August 11, 2014
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newrepublic.com | Article Link | by James Pulizzi
Within a few decades, contemporary literature departments (e.g., English) will be largely extinct—they’ll be as large and vibrant as Classics departments are today, which is to say, not very active at all. Only wealthy institutions will be able to afford the luxury of faculty devoted to studying written and printed text. Communications, rhetoric/composition, and media studies will take English’s place. The change isn’t necessarily an evil to be decried but simply reflects how most people now generate and read narratives and text—they do it on digitally based multimedia platforms.
Why should college students read narrative prose when they get their fill of stories from television, cinema, and interactive video games? Narratives currently live in many different media, and there should be nothing wrong with academics considering them alongside print narratives. Defenders of the traditional curriculum mostly believe students need to read these printed texts if they are to be truly educated, cultured members of our society. That’s the gist of Allan Bloom’s The Closing of the American Mind (1987) and many an essay from right- and left-leaning critics alike, including Adam Kirsch’s recent essay “Technology Is Taking Over English Departments.”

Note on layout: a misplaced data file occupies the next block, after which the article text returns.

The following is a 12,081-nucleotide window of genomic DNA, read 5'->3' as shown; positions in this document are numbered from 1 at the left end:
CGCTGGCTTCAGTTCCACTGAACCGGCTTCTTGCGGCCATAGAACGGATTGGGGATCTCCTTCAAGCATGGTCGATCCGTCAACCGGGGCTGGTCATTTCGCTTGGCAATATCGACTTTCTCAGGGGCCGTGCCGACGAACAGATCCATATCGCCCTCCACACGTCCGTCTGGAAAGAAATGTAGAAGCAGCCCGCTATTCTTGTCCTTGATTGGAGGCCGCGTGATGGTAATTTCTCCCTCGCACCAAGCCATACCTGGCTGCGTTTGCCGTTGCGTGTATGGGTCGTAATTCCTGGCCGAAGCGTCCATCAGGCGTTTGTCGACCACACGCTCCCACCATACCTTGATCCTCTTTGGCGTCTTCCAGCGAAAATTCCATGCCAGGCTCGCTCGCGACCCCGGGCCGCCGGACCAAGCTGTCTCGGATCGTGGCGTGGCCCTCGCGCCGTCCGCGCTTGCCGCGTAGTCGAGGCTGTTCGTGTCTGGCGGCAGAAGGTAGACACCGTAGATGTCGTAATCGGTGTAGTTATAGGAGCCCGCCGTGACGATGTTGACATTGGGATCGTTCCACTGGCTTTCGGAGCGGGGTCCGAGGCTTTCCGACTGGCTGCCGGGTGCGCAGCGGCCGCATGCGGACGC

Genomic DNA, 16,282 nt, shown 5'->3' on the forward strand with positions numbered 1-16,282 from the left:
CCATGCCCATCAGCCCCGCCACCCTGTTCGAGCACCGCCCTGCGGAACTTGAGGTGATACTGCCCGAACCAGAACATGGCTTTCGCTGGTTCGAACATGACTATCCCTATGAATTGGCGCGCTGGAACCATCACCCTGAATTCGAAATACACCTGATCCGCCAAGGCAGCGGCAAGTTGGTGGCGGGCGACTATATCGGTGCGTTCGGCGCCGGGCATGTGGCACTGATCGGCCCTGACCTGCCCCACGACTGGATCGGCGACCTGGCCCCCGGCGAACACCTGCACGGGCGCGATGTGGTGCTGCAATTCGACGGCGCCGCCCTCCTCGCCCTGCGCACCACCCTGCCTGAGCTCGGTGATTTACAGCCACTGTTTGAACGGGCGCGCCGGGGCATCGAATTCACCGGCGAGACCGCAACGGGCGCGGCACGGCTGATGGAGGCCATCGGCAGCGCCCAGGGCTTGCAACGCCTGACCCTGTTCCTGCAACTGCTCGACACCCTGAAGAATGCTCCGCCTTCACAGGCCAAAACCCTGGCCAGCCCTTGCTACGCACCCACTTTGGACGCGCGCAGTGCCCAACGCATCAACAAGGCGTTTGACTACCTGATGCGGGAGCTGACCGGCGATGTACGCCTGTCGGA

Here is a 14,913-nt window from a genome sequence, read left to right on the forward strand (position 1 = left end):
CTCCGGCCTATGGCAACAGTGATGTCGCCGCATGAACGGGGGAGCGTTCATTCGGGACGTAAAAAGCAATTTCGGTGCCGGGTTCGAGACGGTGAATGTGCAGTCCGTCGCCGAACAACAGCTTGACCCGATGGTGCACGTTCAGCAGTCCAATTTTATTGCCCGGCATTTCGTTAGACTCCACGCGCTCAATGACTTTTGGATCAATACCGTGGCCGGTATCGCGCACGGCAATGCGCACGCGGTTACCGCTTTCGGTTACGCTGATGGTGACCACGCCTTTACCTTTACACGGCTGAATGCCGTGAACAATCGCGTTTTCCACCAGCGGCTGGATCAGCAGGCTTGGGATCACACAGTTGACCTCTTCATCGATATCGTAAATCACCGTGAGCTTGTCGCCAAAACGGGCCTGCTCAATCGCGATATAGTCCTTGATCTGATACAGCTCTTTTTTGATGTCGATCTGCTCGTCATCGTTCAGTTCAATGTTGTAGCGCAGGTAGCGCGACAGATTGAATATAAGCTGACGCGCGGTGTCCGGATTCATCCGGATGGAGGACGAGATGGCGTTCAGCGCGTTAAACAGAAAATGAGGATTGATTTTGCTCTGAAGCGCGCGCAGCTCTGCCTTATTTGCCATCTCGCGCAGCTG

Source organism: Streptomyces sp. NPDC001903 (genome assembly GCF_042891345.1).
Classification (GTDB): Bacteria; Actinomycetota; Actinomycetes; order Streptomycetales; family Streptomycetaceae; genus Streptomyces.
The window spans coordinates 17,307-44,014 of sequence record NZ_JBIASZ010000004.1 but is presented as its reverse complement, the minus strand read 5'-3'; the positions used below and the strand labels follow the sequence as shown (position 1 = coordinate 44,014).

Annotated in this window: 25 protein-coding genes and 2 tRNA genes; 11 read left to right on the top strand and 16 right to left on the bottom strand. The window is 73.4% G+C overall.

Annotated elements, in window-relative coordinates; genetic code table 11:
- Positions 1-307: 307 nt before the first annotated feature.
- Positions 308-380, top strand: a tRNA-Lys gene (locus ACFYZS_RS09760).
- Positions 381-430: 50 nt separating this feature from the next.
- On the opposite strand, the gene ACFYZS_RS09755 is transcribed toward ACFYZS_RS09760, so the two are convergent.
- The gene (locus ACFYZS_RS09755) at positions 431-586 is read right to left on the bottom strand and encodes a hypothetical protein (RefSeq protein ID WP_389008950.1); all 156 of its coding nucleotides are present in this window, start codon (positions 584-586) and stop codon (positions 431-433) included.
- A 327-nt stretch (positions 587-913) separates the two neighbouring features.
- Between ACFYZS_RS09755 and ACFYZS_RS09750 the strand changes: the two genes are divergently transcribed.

The so-called culture war that raged around Bloom’s book through the 1990s amid concern that including the disenfranchised’s voices would dilute (white, European) culture has largely passed, and yet the anxiety about English and the humanities in general lingers.
Image courtesy of MorgueFile / Sgarton